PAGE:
An opportunity to redefine leadership
In early stages, the crisis might seem like an endless stream of things you need to decide on and do, all at once. But when you take a moment to reflect on the bigger picture, you will find opportunities for positive changes that can emerge from these difficult times.
Since operations are likely much slower than they would be under normal circumstances, you now have more time to focus on your employees. They are the heart of your organization. Put their physical and emotional well-being at the center of everything you say and do. Know what their individual needs and stress points are, and address them accordingly. Take good care of them, motivate them to stay connected to the organization, and show them that they are important and valued. Make sure that your actions match your words.
You can use the time to discuss with your employees all the things that your organization did not have ready when the crisis hit, and the future directions it wants to take. You can also stimulate similar discussions in various teams. If you do that with an open mind, you will be surprised by the wealth of good, novel ideas your staff brings. You’ll emerge with crisis and post-crisis priorities, plans, mechanisms and processes that will make your organization more effective overall.
You can reflect with your employees on ways and methods of communication in your organization, and redesign them together. Your managers and staff are likely to have already started changing their communication approaches when the pandemic hit. Learn from them and find the methods that work best so when the crisis is over, you can make them a new normal in your organisation. Be a model of these new communication approaches. Show that you care about your people by continuously reaching out to them, initiating one on one interactions, listening actively to what they have to say, stimulating motivation and inspiring hope.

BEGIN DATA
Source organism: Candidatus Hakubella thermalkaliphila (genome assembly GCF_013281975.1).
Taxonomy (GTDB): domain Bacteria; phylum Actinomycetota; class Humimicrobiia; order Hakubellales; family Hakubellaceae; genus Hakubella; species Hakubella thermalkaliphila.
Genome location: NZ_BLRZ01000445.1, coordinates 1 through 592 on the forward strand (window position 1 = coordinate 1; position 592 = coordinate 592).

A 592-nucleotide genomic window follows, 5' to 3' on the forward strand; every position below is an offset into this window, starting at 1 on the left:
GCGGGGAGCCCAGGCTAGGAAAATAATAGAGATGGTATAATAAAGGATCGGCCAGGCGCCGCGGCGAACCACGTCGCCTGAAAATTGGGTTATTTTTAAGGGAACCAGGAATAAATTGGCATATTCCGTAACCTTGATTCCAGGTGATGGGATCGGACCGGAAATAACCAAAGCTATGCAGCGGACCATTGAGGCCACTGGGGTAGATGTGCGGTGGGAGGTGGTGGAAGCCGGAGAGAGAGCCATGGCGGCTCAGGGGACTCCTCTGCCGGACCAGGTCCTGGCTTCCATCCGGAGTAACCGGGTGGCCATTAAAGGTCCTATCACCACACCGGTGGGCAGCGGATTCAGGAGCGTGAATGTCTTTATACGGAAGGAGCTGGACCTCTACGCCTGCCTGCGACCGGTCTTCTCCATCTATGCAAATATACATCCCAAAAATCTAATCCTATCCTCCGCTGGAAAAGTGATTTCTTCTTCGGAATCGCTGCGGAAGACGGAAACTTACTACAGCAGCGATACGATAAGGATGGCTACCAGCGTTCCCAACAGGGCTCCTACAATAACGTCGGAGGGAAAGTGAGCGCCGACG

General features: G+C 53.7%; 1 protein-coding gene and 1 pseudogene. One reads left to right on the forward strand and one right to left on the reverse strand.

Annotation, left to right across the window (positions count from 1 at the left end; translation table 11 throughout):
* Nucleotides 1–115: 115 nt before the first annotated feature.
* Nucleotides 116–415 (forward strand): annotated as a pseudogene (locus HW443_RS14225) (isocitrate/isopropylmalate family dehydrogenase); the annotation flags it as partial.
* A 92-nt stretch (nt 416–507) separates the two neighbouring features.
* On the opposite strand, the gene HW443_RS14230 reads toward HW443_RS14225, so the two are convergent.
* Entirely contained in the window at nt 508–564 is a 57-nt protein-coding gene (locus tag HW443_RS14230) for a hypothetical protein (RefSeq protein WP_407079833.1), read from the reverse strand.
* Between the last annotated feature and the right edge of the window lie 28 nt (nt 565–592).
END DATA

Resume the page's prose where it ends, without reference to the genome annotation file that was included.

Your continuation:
Your employees will be looking up to you for reassurance and encouragement, for a sense of stability and direction in this ever-changing, stressful situation. Be visible. Be there for them. Make considerate but quick, courageous and people-centered decisions. Communicate them openly and honestly, listen to feedback and adjust your ways to what’s best for the people.
The pandemic is your opportunity to become the leader you yourself would turn to in a time of crisis.